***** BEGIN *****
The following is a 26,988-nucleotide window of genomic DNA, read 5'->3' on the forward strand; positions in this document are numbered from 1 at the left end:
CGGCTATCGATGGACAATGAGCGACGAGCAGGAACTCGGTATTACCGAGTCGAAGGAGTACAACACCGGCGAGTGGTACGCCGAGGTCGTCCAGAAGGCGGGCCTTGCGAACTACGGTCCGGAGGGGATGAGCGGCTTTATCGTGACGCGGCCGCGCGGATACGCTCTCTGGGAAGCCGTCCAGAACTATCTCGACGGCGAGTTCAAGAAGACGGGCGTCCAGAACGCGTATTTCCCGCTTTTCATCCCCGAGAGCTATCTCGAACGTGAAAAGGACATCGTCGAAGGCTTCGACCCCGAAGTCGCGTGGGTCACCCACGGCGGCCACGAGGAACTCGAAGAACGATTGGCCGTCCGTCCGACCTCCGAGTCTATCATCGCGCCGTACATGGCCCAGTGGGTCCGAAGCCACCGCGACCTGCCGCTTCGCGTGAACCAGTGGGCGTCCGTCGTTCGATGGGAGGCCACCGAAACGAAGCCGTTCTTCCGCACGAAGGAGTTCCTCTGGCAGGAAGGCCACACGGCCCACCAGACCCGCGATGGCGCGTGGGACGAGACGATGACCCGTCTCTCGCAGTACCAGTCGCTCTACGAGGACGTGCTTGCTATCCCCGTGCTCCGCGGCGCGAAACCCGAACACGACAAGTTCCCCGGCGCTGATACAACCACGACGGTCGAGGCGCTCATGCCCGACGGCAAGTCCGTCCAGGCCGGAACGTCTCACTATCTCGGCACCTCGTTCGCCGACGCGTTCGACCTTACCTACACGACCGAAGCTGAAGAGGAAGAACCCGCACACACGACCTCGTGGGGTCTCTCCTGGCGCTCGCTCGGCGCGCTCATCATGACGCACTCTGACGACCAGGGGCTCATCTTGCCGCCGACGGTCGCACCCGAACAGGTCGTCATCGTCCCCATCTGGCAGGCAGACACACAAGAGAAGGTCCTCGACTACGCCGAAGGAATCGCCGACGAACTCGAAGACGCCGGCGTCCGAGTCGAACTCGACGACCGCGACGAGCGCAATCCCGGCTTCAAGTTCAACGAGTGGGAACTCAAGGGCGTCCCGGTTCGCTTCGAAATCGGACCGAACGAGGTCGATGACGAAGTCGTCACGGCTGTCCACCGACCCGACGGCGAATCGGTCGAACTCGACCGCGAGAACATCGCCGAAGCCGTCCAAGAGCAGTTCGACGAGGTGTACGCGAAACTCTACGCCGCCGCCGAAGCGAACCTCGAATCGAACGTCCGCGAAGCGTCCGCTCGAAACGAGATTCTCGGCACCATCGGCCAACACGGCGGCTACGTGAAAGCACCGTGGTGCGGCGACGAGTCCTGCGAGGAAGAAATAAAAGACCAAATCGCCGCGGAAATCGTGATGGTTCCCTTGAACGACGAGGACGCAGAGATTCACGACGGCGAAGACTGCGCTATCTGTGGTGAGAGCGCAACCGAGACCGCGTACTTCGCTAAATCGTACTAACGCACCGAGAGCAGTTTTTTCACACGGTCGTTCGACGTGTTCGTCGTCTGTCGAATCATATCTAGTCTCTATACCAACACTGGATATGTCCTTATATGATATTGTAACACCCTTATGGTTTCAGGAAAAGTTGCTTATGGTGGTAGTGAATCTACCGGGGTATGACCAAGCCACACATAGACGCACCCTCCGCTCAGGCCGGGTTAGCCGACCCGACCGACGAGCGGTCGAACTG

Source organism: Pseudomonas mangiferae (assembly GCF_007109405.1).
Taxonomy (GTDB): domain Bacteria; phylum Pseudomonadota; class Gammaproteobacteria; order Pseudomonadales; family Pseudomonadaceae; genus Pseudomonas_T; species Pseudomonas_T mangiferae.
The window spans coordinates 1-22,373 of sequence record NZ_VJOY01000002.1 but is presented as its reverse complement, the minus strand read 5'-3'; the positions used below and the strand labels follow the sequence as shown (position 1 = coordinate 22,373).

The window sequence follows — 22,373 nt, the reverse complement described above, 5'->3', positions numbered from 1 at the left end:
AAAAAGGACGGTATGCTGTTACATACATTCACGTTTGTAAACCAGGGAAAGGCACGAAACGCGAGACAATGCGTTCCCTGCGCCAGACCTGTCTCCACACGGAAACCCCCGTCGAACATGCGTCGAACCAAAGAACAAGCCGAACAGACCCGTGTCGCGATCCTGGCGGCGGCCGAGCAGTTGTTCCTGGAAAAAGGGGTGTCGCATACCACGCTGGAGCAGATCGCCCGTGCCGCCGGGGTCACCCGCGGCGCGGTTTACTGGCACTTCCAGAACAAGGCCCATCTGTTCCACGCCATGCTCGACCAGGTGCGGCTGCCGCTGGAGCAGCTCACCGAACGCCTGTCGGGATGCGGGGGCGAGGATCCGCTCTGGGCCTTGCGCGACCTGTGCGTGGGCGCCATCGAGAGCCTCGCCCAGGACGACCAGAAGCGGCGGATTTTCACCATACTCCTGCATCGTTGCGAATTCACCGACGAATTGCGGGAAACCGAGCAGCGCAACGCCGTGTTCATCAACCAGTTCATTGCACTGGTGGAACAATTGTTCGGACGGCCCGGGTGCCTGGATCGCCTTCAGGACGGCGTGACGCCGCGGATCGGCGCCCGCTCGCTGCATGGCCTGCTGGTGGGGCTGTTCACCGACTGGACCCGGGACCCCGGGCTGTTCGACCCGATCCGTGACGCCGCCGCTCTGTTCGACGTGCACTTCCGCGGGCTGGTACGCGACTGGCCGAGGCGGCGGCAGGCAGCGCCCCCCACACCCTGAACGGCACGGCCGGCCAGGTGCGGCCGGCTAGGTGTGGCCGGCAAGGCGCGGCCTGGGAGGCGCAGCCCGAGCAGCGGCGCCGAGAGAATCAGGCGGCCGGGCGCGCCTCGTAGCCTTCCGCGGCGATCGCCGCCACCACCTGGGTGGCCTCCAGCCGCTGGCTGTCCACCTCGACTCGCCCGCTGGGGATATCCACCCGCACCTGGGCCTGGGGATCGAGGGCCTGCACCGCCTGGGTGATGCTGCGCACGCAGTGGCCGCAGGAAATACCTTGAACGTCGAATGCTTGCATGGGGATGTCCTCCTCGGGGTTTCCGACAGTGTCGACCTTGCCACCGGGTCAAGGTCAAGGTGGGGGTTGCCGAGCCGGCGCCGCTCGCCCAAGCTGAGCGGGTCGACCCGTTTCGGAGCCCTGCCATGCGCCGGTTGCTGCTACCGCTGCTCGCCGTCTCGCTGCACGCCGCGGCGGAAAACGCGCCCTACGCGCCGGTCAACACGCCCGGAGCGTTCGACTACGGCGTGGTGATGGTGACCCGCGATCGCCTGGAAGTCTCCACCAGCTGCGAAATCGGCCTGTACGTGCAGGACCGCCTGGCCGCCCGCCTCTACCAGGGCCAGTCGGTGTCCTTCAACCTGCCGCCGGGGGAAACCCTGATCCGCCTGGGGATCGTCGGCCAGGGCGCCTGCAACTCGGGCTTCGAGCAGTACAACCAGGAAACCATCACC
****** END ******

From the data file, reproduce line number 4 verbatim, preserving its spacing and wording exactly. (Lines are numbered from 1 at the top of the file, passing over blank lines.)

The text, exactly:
Taxonomy (GTDB): domain Bacteria; phylum Pseudomonadota; class Gammaproteobacteria; order Pseudomonadales; family Pseudomonadaceae; genus Pseudomonas_T; species Pseudomonas_T mangiferae.